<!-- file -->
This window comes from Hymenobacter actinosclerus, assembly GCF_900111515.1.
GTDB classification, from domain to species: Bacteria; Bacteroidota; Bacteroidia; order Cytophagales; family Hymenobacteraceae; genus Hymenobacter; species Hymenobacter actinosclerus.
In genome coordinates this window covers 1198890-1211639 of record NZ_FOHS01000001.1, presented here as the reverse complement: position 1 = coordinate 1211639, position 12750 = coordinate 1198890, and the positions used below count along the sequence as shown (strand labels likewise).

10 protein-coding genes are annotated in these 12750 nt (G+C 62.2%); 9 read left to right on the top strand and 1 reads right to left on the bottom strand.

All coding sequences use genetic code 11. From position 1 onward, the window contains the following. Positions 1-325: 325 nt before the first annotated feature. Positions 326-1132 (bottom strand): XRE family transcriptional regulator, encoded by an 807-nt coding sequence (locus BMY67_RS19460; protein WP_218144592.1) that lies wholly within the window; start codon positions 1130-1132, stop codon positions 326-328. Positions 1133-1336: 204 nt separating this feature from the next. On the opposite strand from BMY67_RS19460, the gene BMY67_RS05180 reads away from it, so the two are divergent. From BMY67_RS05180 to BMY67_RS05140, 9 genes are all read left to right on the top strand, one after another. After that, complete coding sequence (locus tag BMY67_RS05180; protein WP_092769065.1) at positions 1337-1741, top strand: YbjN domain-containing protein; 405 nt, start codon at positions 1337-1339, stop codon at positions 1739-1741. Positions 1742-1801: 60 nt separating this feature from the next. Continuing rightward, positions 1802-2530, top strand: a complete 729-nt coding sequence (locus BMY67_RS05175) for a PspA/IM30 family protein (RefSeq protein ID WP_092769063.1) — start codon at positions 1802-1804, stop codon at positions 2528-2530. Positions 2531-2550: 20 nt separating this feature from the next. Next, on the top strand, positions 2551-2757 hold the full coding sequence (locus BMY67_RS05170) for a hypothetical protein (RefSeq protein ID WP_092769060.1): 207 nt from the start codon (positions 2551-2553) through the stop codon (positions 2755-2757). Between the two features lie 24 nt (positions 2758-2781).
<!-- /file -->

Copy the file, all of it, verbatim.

This window comes from Hymenobacter actinosclerus, assembly GCF_900111515.1.
GTDB classification, from domain to species: Bacteria; Bacteroidota; Bacteroidia; order Cytophagales; family Hymenobacteraceae; genus Hymenobacter; species Hymenobacter actinosclerus.
In genome coordinates this window covers 1198890-1211639 of record NZ_FOHS01000001.1, presented here as the reverse complement: position 1 = coordinate 1211639, position 12750 = coordinate 1198890, and the positions used below count along the sequence as shown (strand labels likewise).

10 protein-coding genes are annotated in these 12750 nt (G+C 62.2%); 9 read left to right on the top strand and 1 reads right to left on the bottom strand.

All coding sequences use genetic code 11. From position 1 onward, the window contains the following. Positions 1-325: 325 nt before the first annotated feature. Positions 326-1132 (bottom strand): XRE family transcriptional regulator, encoded by an 807-nt coding sequence (locus BMY67_RS19460; protein WP_218144592.1) that lies wholly within the window; start codon positions 1130-1132, stop codon positions 326-328. Positions 1133-1336: 204 nt separating this feature from the next. On the opposite strand from BMY67_RS19460, the gene BMY67_RS05180 reads away from it, so the two are divergent. From BMY67_RS05180 to BMY67_RS05140, 9 genes are all read left to right on the top strand, one after another. After that, complete coding sequence (locus tag BMY67_RS05180; protein WP_092769065.1) at positions 1337-1741, top strand: YbjN domain-containing protein; 405 nt, start codon at positions 1337-1339, stop codon at positions 1739-1741. Positions 1742-1801: 60 nt separating this feature from the next. Continuing rightward, positions 1802-2530, top strand: a complete 729-nt coding sequence (locus BMY67_RS05175) for a PspA/IM30 family protein (RefSeq protein ID WP_092769063.1) — start codon at positions 1802-1804, stop codon at positions 2528-2530. Positions 2531-2550: 20 nt separating this feature from the next. Next, on the top strand, positions 2551-2757 hold the full coding sequence (locus BMY67_RS05170) for a hypothetical protein (RefSeq protein ID WP_092769060.1): 207 nt from the start codon (positions 2551-2553) through the stop codon (positions 2755-2757). Between the two features lie 24 nt (positions 2758-2781).